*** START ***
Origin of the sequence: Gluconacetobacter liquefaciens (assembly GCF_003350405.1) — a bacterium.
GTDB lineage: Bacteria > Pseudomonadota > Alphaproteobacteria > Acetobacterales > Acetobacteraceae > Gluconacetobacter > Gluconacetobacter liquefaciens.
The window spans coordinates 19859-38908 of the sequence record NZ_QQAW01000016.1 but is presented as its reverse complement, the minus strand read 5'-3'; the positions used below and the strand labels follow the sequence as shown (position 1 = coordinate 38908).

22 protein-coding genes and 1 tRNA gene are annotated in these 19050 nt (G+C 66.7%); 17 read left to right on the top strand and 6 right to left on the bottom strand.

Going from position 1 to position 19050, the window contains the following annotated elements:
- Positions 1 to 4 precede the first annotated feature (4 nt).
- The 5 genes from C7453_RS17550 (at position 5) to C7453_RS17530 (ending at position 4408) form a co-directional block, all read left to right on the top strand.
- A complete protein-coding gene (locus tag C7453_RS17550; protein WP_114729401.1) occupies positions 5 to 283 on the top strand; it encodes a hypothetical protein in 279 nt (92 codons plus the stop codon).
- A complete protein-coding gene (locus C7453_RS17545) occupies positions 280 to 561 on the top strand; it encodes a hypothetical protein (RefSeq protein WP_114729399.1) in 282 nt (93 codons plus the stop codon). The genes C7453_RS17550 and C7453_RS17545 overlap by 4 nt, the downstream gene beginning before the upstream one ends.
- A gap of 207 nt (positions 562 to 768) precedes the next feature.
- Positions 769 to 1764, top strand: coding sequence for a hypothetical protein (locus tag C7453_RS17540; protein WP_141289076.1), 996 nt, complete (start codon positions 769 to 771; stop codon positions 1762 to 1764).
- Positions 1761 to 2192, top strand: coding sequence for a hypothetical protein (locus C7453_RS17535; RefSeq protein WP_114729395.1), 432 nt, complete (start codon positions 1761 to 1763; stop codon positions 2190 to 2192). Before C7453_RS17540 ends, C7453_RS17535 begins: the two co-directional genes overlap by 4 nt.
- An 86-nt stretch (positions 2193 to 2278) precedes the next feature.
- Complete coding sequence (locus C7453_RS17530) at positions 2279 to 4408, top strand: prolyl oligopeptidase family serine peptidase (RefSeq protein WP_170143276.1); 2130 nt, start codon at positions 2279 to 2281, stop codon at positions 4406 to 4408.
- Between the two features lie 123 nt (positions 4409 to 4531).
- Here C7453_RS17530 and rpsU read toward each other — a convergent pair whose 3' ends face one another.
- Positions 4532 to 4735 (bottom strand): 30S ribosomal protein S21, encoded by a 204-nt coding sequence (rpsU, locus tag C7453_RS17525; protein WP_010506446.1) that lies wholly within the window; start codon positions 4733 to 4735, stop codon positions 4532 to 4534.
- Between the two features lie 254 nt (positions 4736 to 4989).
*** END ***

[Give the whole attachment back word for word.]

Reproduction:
Origin of the sequence: Gluconacetobacter liquefaciens (assembly GCF_003350405.1) — a bacterium.
GTDB lineage: Bacteria > Pseudomonadota > Alphaproteobacteria > Acetobacterales > Acetobacteraceae > Gluconacetobacter > Gluconacetobacter liquefaciens.
The window spans coordinates 19859-38908 of the sequence record NZ_QQAW01000016.1 but is presented as its reverse complement, the minus strand read 5'-3'; the positions used below and the strand labels follow the sequence as shown (position 1 = coordinate 38908).

22 protein-coding genes and 1 tRNA gene are annotated in these 19050 nt (G+C 66.7%); 17 read left to right on the top strand and 6 right to left on the bottom strand.

Going from position 1 to position 19050, the window contains the following annotated elements:
- Positions 1 to 4 precede the first annotated feature (4 nt).
- The 5 genes from C7453_RS17550 (at position 5) to C7453_RS17530 (ending at position 4408) form a co-directional block, all read left to right on the top strand.
- A complete protein-coding gene (locus tag C7453_RS17550; protein WP_114729401.1) occupies positions 5 to 283 on the top strand; it encodes a hypothetical protein in 279 nt (92 codons plus the stop codon).
- A complete protein-coding gene (locus C7453_RS17545) occupies positions 280 to 561 on the top strand; it encodes a hypothetical protein (RefSeq protein WP_114729399.1) in 282 nt (93 codons plus the stop codon). The genes C7453_RS17550 and C7453_RS17545 overlap by 4 nt, the downstream gene beginning before the upstream one ends.
- A gap of 207 nt (positions 562 to 768) precedes the next feature.
- Positions 769 to 1764, top strand: coding sequence for a hypothetical protein (locus tag C7453_RS17540; protein WP_141289076.1), 996 nt, complete (start codon positions 769 to 771; stop codon positions 1762 to 1764).
- Positions 1761 to 2192, top strand: coding sequence for a hypothetical protein (locus C7453_RS17535; RefSeq protein WP_114729395.1), 432 nt, complete (start codon positions 1761 to 1763; stop codon positions 2190 to 2192). Before C7453_RS17540 ends, C7453_RS17535 begins: the two co-directional genes overlap by 4 nt.
- An 86-nt stretch (positions 2193 to 2278) precedes the next feature.
- Complete coding sequence (locus C7453_RS17530) at positions 2279 to 4408, top strand: prolyl oligopeptidase family serine peptidase (RefSeq protein WP_170143276.1); 2130 nt, start codon at positions 2279 to 2281, stop codon at positions 4406 to 4408.
- Between the two features lie 123 nt (positions 4409 to 4531).
- Here C7453_RS17530 and rpsU read toward each other — a convergent pair whose 3' ends face one another.
- Positions 4532 to 4735 (bottom strand): 30S ribosomal protein S21, encoded by a 204-nt coding sequence (rpsU, locus tag C7453_RS17525; protein WP_010506446.1) that lies wholly within the window; start codon positions 4733 to 4735, stop codon positions 4532 to 4534.
- Between the two features lie 254 nt (positions 4736 to 4989).